100 years of expenses and profits
There are some immutable concepts in business that transcend time. In order to survive, a business must be able to generate profit.
by Dianne Glasscoe Watterson, RDH, BS, MBA
In honor of dental hygiene's 100-year anniversary, my column will address how the practice-management aspect of dental hygiene has evolved over time.
There are some immutable concepts in business that transcend time. In order to survive, a business must be able to generate profit. Not only must there be enough income to meet expenses, but profit is needed to keep the business afloat and provide the owner an income after all expenses have been satisfied. There will always be unexpected expenses, such as equipment repairs/purchases, necessary equipment upgrades, and facility expenses. Sofas and dental chairs do not last forever. One thing is for sure: when your outgoing expenses exceed your income, your upkeep will be your downfall. So the need to generate profit has not changed over the past 100 years.
Unless your practice is seriously mired in reduced-fee dentistry, the dental hygiene department should be profitable. Dental hygienists should be interested in bringing great value and profit to the practice by providing excellent preventive care and promoting the doctor's restorative dentistry.
Over the past 100 years, fees and costs of doing business have risen steadily. The primary expense categories for dental practices are dental supplies, lab fees, and staff salaries. Dental supplies are usually about 6% to 7% of collections; lab fees are anywhere from 7% to 10%; and staff salaries typically fall in the 20% to 24% range of collections.
Other articles by Dianne Watterson
One hundred years ago, cotton rolls could be purchased at the rate of 100 cotton rolls for less than a penny. Today, one cotton roll costs 7¢. One hundred years ago, the lab fee for a gold crown was about $2. Today, the lab fee is around $200. According to Andrea Matlak, an archivist with the ADA, the price of a gold crown 100 years ago was from $10 to $20. In 1972, when I began my dental career, the cost of a PFM crown was $100. Today, it is around $1,000. According to a book by Wilma E. Motley titled "History of the American Dental Hygienists' Association 1923-1982," a dental hygienist could expect to earn about $1.50 per day, or about $9 per week 100 years ago. Today, dental hygienists earn anywhere from $25 to $75 per hour, depending upon location. The hygienist made around $65 per day in 1972. Today, the average is around $300 per day.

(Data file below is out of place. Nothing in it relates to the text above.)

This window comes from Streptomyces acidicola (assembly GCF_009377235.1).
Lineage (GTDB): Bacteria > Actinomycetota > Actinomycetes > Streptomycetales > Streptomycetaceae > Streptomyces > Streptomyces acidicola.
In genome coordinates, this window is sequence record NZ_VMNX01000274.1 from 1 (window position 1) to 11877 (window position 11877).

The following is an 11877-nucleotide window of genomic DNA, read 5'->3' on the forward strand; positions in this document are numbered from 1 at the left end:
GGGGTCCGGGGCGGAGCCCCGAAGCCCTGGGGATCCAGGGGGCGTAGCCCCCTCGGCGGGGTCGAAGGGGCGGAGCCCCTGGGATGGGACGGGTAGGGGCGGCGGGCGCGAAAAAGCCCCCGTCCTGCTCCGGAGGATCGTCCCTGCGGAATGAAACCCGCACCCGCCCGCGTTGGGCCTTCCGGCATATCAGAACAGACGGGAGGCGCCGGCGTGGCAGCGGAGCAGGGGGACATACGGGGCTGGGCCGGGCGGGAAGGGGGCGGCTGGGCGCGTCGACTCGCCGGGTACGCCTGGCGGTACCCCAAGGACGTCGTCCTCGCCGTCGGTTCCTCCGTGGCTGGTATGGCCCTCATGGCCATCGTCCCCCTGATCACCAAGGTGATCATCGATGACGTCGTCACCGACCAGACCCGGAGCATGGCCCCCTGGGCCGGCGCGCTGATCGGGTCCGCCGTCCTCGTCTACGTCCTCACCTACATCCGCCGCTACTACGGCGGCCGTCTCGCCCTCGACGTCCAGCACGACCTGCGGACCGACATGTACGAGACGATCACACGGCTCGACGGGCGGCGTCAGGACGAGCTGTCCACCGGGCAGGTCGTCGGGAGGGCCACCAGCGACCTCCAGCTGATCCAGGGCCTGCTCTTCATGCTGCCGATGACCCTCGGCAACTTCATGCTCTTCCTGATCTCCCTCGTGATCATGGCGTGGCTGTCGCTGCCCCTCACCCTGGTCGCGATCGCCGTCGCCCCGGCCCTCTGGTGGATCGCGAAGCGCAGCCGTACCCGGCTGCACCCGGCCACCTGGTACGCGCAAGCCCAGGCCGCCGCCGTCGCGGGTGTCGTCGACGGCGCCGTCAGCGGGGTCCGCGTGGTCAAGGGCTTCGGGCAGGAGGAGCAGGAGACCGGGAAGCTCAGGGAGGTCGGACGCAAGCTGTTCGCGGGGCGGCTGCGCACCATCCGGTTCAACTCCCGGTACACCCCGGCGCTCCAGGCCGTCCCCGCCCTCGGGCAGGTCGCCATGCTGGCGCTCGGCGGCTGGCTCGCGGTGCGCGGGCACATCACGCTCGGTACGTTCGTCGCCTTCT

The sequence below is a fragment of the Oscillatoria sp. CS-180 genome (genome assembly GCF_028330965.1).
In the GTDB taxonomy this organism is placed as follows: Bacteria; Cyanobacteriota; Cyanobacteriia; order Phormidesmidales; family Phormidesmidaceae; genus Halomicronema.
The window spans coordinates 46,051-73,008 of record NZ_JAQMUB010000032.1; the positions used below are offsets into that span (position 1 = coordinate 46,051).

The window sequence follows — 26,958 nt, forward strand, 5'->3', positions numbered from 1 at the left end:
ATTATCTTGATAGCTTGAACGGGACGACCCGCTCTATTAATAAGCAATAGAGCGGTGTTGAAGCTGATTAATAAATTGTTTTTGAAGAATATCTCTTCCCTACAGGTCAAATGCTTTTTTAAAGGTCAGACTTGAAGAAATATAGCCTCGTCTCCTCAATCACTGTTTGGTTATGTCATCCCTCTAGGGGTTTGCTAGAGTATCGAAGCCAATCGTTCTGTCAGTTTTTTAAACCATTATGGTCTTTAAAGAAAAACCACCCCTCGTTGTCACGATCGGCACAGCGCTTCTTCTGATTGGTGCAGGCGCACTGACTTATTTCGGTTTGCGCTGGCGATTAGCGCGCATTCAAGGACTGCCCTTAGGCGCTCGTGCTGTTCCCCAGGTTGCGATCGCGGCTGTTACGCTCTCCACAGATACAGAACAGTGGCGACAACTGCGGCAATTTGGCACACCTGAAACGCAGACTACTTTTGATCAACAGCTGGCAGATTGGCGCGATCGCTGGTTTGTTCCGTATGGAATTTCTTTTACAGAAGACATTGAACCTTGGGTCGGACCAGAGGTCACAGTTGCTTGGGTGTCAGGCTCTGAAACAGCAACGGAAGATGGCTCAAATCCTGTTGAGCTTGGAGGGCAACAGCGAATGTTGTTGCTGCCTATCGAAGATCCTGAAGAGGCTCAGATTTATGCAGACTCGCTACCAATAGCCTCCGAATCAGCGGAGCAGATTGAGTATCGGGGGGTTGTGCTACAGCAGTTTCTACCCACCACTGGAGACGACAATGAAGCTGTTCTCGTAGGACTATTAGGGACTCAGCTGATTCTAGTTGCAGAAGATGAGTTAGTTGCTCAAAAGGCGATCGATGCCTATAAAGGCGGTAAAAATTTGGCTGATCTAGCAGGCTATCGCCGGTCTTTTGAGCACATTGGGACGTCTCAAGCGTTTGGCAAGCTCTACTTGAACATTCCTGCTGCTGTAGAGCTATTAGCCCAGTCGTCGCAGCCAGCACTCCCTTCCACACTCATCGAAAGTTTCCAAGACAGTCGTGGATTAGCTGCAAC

What has changed in the dental hygiene world over the past 100 years? Since I haven't lived 100 years -- only 59 -- it's impossible for me to speculate all the way back to 1913. But I have been in dentistry for 41 years, and I've seen some amazing changes over that period of time, most notably in technology. Dental hygienists have wonderful intraoral cameras to use as communication tools with patients. We have computer systems that enable us to automate patient records, including periodontal charting. We have digital radiography that gives us better images with less radiation in half the time. We have power scalers with ultra-thin tips that allow us access into deep periodontal pockets for excellent debridement. We even have technology, called a dental endoscope that allows us to see down in those pockets. We have instruments that stay sharp for literally years (thanks, American Eagle) and magnification with headlights that make it possible for us to see things in the oral cavity that were impossible to visualize otherwise (thanks, Designs for Vision).